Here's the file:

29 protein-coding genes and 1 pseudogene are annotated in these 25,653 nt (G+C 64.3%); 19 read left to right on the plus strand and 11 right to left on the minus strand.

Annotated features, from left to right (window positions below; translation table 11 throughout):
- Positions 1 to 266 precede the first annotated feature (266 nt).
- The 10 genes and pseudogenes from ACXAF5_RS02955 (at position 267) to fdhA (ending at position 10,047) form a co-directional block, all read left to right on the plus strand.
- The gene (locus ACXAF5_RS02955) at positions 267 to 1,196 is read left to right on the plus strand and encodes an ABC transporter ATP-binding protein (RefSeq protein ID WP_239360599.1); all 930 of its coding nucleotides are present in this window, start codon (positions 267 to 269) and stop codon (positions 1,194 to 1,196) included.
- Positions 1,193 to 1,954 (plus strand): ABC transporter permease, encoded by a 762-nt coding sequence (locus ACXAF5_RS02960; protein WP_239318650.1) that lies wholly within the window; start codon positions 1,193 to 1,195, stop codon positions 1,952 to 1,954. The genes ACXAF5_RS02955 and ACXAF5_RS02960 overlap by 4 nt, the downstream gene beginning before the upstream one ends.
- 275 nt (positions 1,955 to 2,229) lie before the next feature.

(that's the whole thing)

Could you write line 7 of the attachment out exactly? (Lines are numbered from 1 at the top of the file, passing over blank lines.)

- 275 nt (positions 1,955 to 2,229) lie before the next feature.